Guitar Hero Live Review (Xbox One)

Heading into October we fully expected to be in love with Rock Band 4 and to see Guitar Hero Live as an interesting novelty. Now we’ve had Guitar Hero for a week Rock Band 4 is already starting to gather dust.

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The most obvious change with this entry in the Guitar Hero series is the ‘Live’ part, which is made up of two separate game modes. The first is a campaign where you join various different bands on stage to play through sets of music. This time all of the gigs themselves have been videoed live and you see them all in the first person. Bandmates talk to you, the crowd cheer for you, bottles get thrown at you. There’s still feedback for how you’re doing and different recordings have been made for different reactions – do well and the crowd will be cheering, everyone will be having a great time and various kinds of craziness ensue in each set. Do badly and it becomes incredibly awkward, with fans often looking more disappointed than angry, occasionally even breaking down into tears while your bandmates scowl at you with disdain. Of course this is a family friendly game so it’s a very refined version of live music but the producers have clearly captured the essence of different kinds of festival, from more intimate club shows to hippy love ins and metal shows complete with pyrotechnics. You’ll laugh at just how enthusiastic every single member of the crowd is, you’ll wince at the groupie that bites her lip at you, you’ll regularly wonder just how they managed to direct so many people, but you will also really feel like you’re part of it and you’ll find yourself getting carried away. It might be cheesey as hell, but it’s so much fun you’d have to be stone-hearted to not enjoy it.

The second part of the experience is the genius Guitar Hero TV. There’s no DLC in Guitar Hero anymore, instead there’s a set of songs on the disc that you can play whenever you want, then there’s a much bigger set (over 200) that roll on two music channels that show different themed playlists on a schedule. You can just watch the music videos for these like a real music channel, or you can press a button on your guitar and immediately join in, competing on a leaderboard against a small group of other people who are playing at the same time. Sadly at the time of writing there’s no way to play against your friends, it’s all strangers, but it’s addictive and the temptation to stay online for just one more song is bolstered by the progress of unlocking new note highways and power ups.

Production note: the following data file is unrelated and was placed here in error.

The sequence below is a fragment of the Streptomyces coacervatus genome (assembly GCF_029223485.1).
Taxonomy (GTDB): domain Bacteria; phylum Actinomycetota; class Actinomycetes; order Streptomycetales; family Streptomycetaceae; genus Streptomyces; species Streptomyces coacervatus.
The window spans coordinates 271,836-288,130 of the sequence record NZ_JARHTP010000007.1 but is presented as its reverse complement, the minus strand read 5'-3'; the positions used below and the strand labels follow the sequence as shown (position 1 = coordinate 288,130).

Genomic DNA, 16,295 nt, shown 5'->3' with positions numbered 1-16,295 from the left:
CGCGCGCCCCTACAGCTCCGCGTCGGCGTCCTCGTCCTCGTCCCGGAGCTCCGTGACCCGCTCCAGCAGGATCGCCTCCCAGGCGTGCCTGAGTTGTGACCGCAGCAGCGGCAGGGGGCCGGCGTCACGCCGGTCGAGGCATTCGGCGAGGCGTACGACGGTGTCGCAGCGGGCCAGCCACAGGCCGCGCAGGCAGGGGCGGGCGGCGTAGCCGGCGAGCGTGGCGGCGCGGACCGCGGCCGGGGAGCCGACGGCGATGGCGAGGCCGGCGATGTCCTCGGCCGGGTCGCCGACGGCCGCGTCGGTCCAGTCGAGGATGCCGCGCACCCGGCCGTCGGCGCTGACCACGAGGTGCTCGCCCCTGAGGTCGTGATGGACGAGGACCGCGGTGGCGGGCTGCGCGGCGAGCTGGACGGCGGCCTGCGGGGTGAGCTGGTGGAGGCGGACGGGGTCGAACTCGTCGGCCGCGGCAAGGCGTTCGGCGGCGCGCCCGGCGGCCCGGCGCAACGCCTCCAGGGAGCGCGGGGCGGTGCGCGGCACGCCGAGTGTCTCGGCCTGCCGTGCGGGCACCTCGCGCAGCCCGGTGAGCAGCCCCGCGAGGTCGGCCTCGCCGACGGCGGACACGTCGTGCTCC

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If you want to play any of these songs a little more you can by using plays that you earn from playing along to the music channels. You can buy these with real money if you’d like but so far the game has been so generous with them it’s hard to see why you’d ever need to. If you do decide you want to break free of the constraints, you can pay just over £6 for a ‘party pass’ that lets you play any songs from the whole library whenever you want for 24 hours. Compared to paying £1.79 for each individual song, we see this as pretty good value but it’ll depend on what you use the games for as to how well it’ll work for you. If you just like playing casually, then it’s fantastic and means for the low entry price (£80 compared to £110 for Rock Band) you get access to a huge and constantly growing library of music. If you’re chasing high scores for your favourite songs, the system will be much more of a pain.

The new instrument now features two rows of three buttons rather than the traditional single row of five. This forces you to relearn all those skills you mastered over the years and in some songs provides a more accurate feeling of playing the real guitar, particularly with bar chords. It also makes the game feel incredibly hard and we had to drop the difficulty down to ‘advanced’ rather than ‘expert’ for a few days to get used to the new system. Once you’re up and running though it’s great. The guitar itself is solid enough and much like any plastic guitar you’ve used, albeit without the brightly coloured buttons, it’s a much more sedate black, white and brown affair.

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One big problem we do have with the peripherals is a multiplayer issue. We were keen to try out the multiplayer (there is no online) so a friend brought round their guitar. With the bundle you get a little dongle that you plug into the USB port on your Xbox and it connects to the guitar. We couldn’t get it to work as whenever we synced one guitar, the other would lose its connection. After a quick search online we discovered that you need a separate dongle for each guitar, meaning you need to bring your dongle as well as the guitar with you if you’re looking for some local multiplayer. This seems ridiculous and was a right pain as we still haven’t tried the local multiplayer. Be aware if you try to do the same thing!

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Overall this is a fantastic new version of Guitar Hero that feels genuinely fresh, as opposed to the much more conservative Rock Band sequel. The new guitar feels great and GHTV is one of the most addictive modes we’ve played in a game this year. Easy to recommend, even if the dongles are dumb.

Verdict 9

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